I dipped into Canada for a few days of my trip. I had to go to Montreal to attend a training for a summer class I was taking and while I was there I took a couple days to visit dear friends who I used to live and work with when I lived in Quebec. Although this seemed a diversion from visiting the states, I honestly don’t know if I would have been able to finish my trip well without my Canadian interlude. Quebec is a second home for me and has a dear place in my life and heart. Consequently, being there was a form of respite in the midst of my journey.
Have you ever experienced deep stirrings when you’ve visited a place you love? Every time I enter Quebec, I have butterflies in my stomach. Butterflies of expectation, excitement, memories and an anticipation of settling into a place that has been such a significant part of my life.
Quebec holds many memories and holds deep meaning for me. I first moved there when I was 18 as a student to attend bible school. In the two years before I moved there, my brother and dad had both died and I had graduated from high school. I didn’t know how to grieve or that it was okay to grieve and so I had a lot of compounded pain and grief and I didn’t know what to do with it. I used to see my move to Quebec as “running away” from having to grieve, but now I recognize that I didn’t know what else to do and felt lost and entrenched in pain that I didn’t know how to sort through. Quebec was a place where God slowly started softening my heart and providing me a safe place to start grieving slowly. The figurative walls I had built up around my heart started being removed there, brick by brick. This became the impetus to me returning to BC two years later to do the hard work of wading through layers of grief and learning how to identify and feel the pain. It was hard work but slowly God started the healing process in my heart.
After graduating from university and working for a while, I decided to move back to Quebec. I had visited many times in the years in between and still had a deep love for the place and the people there. It was a really difficult choice to move there though. I decided I would start by working at the bible school I had attended and then after a few years I would find a more permanent home and job in Quebec. After two years of working there, I got the call from my mom that she had cancer. I had finally started settling into life in Quebec when I felt torn from the community there and brought back to BC to an even harder situation, but brought me back to my other “home”.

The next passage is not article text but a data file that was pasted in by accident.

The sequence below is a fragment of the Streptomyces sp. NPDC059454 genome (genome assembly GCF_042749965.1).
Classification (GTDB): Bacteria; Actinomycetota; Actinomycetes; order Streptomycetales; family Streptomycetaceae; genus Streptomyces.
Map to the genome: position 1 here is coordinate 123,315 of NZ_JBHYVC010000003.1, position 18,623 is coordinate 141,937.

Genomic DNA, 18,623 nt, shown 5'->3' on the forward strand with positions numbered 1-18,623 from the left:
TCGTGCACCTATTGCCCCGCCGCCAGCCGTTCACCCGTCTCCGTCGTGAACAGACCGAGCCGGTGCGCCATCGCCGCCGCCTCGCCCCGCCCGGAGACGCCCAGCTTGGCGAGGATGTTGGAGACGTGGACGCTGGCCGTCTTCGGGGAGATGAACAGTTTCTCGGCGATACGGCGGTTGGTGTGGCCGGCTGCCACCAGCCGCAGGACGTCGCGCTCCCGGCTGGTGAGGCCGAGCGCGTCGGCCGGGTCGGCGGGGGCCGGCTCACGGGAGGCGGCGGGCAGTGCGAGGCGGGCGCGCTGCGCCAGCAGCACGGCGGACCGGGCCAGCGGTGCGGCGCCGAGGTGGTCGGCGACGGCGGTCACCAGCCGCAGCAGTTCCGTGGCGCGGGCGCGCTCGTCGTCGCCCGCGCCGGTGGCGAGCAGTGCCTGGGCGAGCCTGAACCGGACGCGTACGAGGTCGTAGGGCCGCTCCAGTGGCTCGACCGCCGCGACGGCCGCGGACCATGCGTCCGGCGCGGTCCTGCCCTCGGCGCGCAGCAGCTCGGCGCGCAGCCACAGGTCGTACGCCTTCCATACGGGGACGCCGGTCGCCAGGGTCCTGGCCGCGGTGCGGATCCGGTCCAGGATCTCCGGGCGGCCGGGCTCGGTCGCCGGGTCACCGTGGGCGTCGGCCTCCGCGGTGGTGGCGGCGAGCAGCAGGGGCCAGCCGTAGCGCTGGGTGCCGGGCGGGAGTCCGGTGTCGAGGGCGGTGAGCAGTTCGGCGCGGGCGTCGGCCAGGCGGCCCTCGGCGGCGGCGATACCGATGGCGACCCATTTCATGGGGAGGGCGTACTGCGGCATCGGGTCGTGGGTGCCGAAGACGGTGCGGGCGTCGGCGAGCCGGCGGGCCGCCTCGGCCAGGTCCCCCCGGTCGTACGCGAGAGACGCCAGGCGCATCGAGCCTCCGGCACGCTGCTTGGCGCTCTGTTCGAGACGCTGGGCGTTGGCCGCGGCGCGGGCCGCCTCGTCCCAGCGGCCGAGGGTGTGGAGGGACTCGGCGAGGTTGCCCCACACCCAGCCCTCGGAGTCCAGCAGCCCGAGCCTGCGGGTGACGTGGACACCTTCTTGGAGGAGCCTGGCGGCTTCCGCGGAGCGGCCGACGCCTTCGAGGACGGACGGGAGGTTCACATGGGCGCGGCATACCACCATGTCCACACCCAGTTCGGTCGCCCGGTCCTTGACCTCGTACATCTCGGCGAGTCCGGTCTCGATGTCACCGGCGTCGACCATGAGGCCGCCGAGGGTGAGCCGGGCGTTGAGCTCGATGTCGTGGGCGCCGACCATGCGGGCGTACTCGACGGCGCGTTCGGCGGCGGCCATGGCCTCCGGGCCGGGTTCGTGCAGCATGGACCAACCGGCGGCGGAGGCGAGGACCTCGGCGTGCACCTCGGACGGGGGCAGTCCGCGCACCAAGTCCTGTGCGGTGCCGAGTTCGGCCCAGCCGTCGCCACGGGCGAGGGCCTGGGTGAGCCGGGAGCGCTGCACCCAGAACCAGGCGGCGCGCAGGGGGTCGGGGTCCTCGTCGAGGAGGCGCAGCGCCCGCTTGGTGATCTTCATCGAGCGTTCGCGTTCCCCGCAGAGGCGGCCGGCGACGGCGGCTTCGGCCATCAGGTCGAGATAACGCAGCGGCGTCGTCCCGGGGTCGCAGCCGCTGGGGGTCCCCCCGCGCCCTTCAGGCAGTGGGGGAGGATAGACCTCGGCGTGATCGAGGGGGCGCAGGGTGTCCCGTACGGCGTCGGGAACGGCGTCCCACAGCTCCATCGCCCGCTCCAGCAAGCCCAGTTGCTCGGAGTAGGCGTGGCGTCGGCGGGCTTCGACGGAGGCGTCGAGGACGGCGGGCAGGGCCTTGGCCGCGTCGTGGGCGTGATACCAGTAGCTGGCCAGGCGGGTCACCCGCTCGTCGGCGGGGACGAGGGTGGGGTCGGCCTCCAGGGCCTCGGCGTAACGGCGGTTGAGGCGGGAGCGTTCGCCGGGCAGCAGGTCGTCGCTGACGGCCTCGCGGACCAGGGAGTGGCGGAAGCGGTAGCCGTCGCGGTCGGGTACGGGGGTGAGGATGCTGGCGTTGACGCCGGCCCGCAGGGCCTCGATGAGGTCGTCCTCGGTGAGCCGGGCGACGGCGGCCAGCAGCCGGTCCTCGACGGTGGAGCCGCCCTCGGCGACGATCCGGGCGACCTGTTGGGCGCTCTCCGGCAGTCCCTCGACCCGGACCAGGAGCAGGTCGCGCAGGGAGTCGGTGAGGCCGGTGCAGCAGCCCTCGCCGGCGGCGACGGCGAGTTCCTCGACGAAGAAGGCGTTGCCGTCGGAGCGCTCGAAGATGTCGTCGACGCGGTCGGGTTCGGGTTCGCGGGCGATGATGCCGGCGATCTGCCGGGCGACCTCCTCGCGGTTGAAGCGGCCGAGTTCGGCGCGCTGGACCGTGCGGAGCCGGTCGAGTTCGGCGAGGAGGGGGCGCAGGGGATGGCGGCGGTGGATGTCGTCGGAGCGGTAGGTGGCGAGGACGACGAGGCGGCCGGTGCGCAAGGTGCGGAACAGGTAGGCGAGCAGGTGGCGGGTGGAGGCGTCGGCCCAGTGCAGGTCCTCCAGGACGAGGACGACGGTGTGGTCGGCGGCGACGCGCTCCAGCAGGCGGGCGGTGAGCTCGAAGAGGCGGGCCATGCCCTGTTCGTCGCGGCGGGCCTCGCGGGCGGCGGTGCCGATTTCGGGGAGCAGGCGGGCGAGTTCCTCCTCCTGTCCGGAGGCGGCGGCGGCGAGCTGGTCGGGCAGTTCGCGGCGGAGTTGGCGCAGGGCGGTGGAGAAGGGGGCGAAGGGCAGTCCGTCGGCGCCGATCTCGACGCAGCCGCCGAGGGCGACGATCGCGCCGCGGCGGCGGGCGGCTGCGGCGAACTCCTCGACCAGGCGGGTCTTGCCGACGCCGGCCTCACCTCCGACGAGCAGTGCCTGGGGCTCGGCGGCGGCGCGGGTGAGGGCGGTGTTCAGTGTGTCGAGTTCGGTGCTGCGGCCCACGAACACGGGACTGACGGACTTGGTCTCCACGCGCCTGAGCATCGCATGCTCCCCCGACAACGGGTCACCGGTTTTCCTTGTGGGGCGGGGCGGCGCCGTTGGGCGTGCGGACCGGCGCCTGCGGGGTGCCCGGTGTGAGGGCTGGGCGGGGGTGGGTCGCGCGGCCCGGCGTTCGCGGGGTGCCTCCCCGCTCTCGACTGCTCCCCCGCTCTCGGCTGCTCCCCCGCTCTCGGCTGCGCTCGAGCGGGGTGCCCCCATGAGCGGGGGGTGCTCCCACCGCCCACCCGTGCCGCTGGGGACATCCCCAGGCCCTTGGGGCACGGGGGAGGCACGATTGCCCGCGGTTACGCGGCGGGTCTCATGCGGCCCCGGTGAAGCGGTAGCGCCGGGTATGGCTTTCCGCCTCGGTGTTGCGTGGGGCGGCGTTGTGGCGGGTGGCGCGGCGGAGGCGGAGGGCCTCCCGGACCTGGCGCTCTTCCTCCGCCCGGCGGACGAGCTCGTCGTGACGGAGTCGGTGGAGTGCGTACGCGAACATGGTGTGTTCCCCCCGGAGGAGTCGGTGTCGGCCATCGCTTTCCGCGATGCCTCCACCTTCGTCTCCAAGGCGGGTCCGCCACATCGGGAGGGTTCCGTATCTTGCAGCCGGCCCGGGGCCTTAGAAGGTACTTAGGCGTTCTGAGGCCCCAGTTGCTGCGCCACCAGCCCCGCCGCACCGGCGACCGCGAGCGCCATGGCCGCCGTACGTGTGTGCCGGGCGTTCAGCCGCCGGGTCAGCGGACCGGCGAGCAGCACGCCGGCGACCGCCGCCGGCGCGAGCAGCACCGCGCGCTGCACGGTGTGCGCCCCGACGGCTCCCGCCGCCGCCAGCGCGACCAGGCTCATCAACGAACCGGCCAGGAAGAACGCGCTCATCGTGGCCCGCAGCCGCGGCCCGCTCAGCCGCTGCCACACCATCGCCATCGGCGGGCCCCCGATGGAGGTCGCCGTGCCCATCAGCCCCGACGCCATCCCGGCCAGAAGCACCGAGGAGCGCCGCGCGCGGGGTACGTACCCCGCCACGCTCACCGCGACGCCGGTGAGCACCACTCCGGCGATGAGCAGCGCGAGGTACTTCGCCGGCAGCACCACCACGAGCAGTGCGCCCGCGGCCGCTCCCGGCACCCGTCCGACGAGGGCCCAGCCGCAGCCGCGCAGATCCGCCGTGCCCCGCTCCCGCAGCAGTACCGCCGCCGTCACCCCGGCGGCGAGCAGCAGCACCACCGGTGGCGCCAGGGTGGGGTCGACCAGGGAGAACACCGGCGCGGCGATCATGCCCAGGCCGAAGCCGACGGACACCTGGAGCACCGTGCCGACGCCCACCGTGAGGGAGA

My mom and I also had lots of fun in Quebec. She came out to visit me a few different times and I cherish the memories from those trips together.
So, whenever I enter Quebec, a flood of all these thoughts and more comes over me. My time with friends was renewing and refreshing, especially after 10 days of traveling by myself. While in my second home as well I had a lot of reflecting concerning where or what our true home is. My mom was often the definition of home, because no matter where I was or what I was doing, I could always come home to her and she was my constant in the midst of life. I don’t have this sense of home anymore and have a physical home where I live, but it’s not always the same.
I’m learning that where I am is home. I can be fully present to where I am and who I am with. As Paul quotes in the book of Acts, it is in Christ that I live, move and have my being. As I am fully present to each moment, I can fully rest in God, recognizing that he is my home, even in the midst of uncertainties and when it doesn’t feel like I have a constant place to land. God is my refuge. God is my place of rest. God is my constant. God is my home.
When I was at the training in Montreal for a few days, there was a labyrinth that I walked each day. I appreciate labyrinths for many reasons and love that it is a physical embodiment of centering myself and it has become a meaningful practice of prayer and just being with God. This labyrinth had a “shortcut” to the middle when you first walk in and there was a little sign next to it saying “no!”. I laughed to myself that I could just cheat and go straight to the middle. That parallels to life are strong- along this journey I am on, I often want to be in the middle. I want to know what the middle is. And yet I am stuck on these other paths, uncertain of when I will get to the middle and curving around in different directions that are unexpected and at times seem long and lead me in different directions that I think I should be going.
As I walked the labyrinth each day, I kept hearing God’s gentle voice, “be where you are.” Generally my response would include asking “But God, where am I going?” “God, when will I get there?” “God, what will it look like?” And over and over again, “Be here. Be where you are.”
So far on this trip, I have had this unique experience of being more present to where I am than I have ever experienced. It has been profound and wonderful to be able to enter more fully into each situation and place and I long to live with this type of presence. I continually get caught up with what’s next and in doing so, unwittingly fast track what is to be experienced right now. My time in Quebec served as a reminder again to be fully present to each moment and to be where I am. The truth of this is so strong and resonates so deeply with me and yet I need to be reminded daily to be where I am.
I am here. God is with me. And it is good.